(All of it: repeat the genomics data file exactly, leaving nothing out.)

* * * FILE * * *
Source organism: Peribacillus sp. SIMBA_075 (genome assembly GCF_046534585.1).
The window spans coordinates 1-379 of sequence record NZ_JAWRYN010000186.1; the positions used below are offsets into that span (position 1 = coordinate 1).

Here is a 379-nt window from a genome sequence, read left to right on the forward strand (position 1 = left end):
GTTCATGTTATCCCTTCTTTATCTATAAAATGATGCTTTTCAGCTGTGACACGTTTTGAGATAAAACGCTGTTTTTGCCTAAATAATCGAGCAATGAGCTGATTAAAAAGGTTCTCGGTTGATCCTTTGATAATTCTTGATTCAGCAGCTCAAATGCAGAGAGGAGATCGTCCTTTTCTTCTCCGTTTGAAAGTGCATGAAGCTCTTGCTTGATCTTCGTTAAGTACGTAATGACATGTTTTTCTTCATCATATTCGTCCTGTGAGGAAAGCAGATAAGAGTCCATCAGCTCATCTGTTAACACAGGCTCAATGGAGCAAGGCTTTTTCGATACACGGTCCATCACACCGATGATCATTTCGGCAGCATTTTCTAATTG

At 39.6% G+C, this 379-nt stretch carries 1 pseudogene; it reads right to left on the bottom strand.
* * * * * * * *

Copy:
Source organism: Peribacillus sp. SIMBA_075 (genome assembly GCF_046534585.1).
The window spans coordinates 1-379 of sequence record NZ_JAWRYN010000186.1; the positions used below are offsets into that span (position 1 = coordinate 1).

Here is a 379-nt window from a genome sequence, read left to right on the forward strand (position 1 = left end):
GTTCATGTTATCCCTTCTTTATCTATAAAATGATGCTTTTCAGCTGTGACACGTTTTGAGATAAAACGCTGTTTTTGCCTAAATAATCGAGCAATGAGCTGATTAAAAAGGTTCTCGGTTGATCCTTTGATAATTCTTGATTCAGCAGCTCAAATGCAGAGAGGAGATCGTCCTTTTCTTCTCCGTTTGAAAGTGCATGAAGCTCTTGCTTGATCTTCGTTAAGTACGTAATGACATGTTTTTCTTCATCATATTCGTCCTGTGAGGAAAGCAGATAAGAGTCCATCAGCTCATCTGTTAACACAGGCTCAATGGAGCAAGGCTTTTTCGATACACGGTCCATCACACCGATGATCATTTCGGCAGCATTTTCTAATTG

At 39.6% G+C, this 379-nt stretch carries 1 pseudogene; it reads right to left on the bottom strand.